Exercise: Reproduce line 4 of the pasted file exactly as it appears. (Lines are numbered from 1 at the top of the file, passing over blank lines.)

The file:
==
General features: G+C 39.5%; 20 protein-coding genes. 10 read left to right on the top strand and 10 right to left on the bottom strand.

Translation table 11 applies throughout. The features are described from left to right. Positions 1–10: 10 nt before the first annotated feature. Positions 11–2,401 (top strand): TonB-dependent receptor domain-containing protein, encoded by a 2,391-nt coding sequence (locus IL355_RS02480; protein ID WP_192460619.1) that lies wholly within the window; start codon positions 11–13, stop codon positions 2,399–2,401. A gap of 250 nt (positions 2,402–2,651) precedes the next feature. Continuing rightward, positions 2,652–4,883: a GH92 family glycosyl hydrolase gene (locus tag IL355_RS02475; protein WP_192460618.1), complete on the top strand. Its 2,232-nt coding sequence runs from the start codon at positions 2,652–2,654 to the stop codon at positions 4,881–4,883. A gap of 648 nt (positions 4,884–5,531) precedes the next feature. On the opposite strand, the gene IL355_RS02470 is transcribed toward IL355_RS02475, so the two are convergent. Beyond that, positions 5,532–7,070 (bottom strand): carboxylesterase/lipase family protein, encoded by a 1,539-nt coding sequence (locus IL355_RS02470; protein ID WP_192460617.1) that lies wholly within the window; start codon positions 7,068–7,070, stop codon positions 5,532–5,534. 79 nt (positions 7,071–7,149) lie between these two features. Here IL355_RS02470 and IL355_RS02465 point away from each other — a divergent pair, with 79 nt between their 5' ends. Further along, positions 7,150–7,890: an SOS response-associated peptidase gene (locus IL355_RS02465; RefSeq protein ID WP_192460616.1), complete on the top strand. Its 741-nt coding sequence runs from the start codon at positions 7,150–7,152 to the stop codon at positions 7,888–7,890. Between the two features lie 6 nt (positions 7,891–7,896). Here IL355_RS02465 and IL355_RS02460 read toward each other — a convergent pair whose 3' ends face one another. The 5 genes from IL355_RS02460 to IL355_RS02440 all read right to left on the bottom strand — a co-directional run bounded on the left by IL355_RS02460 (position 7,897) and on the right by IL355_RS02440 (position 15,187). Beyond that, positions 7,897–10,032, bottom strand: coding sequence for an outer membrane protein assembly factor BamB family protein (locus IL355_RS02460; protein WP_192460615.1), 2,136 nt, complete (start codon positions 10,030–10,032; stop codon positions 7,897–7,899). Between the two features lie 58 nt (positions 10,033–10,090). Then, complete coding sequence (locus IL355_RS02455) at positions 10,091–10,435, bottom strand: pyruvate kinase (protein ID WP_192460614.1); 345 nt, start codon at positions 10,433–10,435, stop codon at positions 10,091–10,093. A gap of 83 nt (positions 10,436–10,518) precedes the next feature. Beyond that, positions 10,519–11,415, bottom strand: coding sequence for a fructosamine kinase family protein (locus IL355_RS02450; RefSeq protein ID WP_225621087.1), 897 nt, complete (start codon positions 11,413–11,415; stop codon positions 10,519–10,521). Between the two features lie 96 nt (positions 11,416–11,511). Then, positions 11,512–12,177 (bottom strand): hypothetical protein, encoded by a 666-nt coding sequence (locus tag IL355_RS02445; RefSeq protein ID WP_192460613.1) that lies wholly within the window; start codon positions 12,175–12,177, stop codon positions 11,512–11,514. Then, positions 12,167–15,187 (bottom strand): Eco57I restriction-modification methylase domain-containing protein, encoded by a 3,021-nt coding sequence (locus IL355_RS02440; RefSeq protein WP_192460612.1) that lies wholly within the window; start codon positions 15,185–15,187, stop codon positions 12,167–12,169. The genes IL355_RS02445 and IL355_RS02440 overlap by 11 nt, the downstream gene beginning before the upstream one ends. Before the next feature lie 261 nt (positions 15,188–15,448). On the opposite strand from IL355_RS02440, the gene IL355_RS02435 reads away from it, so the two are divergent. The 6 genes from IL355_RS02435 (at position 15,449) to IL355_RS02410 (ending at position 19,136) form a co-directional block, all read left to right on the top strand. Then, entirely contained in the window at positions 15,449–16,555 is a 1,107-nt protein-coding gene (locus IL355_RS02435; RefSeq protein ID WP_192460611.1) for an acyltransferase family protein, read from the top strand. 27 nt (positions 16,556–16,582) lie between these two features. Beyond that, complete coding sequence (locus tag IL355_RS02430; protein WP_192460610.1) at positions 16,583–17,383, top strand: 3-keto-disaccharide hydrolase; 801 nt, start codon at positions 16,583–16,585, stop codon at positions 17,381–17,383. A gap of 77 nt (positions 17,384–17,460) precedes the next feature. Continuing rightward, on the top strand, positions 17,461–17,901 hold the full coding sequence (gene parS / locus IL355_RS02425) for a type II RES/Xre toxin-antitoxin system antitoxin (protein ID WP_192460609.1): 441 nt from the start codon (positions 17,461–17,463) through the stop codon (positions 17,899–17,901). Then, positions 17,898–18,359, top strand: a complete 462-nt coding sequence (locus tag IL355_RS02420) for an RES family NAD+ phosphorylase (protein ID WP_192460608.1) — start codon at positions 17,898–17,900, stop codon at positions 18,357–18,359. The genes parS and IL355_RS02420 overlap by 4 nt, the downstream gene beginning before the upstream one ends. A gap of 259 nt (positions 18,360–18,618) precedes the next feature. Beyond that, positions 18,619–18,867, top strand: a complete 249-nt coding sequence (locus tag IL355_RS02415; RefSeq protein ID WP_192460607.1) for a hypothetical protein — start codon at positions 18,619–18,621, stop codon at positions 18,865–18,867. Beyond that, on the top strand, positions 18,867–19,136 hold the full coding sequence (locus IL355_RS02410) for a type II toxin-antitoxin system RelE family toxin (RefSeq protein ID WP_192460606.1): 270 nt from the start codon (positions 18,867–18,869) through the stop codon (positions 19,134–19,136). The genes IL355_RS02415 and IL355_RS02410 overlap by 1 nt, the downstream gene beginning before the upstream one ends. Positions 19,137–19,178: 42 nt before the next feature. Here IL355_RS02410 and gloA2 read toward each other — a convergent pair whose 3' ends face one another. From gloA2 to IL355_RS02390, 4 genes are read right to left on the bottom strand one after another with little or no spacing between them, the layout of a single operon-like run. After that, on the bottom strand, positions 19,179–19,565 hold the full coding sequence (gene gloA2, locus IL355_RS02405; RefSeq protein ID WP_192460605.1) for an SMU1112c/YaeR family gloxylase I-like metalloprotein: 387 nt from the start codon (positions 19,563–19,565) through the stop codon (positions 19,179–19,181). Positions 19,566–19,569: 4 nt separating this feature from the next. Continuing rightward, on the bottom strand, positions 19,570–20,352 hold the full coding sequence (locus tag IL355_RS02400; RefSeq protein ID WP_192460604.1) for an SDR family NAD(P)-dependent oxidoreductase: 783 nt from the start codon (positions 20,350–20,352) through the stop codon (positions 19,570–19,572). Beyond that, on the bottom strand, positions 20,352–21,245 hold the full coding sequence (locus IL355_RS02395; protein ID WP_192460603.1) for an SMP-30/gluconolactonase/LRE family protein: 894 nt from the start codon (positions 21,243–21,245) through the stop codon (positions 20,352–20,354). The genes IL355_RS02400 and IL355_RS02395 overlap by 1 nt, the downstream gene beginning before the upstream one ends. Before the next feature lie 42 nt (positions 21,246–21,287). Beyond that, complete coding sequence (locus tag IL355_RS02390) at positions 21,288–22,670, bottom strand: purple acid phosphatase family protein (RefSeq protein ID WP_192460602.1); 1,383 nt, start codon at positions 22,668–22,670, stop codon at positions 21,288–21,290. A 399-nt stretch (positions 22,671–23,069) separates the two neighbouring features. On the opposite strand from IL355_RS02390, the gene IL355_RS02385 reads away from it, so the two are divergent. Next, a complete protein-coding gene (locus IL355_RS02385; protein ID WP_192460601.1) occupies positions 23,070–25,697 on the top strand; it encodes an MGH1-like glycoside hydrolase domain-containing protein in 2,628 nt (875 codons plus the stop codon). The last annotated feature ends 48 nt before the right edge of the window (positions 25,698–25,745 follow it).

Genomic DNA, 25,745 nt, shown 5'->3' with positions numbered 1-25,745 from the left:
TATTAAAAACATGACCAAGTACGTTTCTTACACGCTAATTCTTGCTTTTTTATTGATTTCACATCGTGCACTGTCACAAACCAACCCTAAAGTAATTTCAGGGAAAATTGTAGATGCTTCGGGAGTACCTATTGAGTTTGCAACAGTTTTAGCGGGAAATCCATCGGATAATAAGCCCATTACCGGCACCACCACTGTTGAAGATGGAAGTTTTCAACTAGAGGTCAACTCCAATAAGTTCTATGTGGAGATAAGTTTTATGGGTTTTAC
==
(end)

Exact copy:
TATTAAAAACATGACCAAGTACGTTTCTTACACGCTAATTCTTGCTTTTTTATTGATTTCACATCGTGCACTGTCACAAACCAACCCTAAAGTAATTTCAGGGAAAATTGTAGATGCTTCGGGAGTACCTATTGAGTTTGCAACAGTTTTAGCGGGAAATCCATCGGATAATAAGCCCATTACCGGCACCACCACTGTTGAAGATGGAAGTTTTCAACTAGAGGTCAACTCCAATAAGTTCTATGTGGAGATAAGTTTTATGGGTTTTAC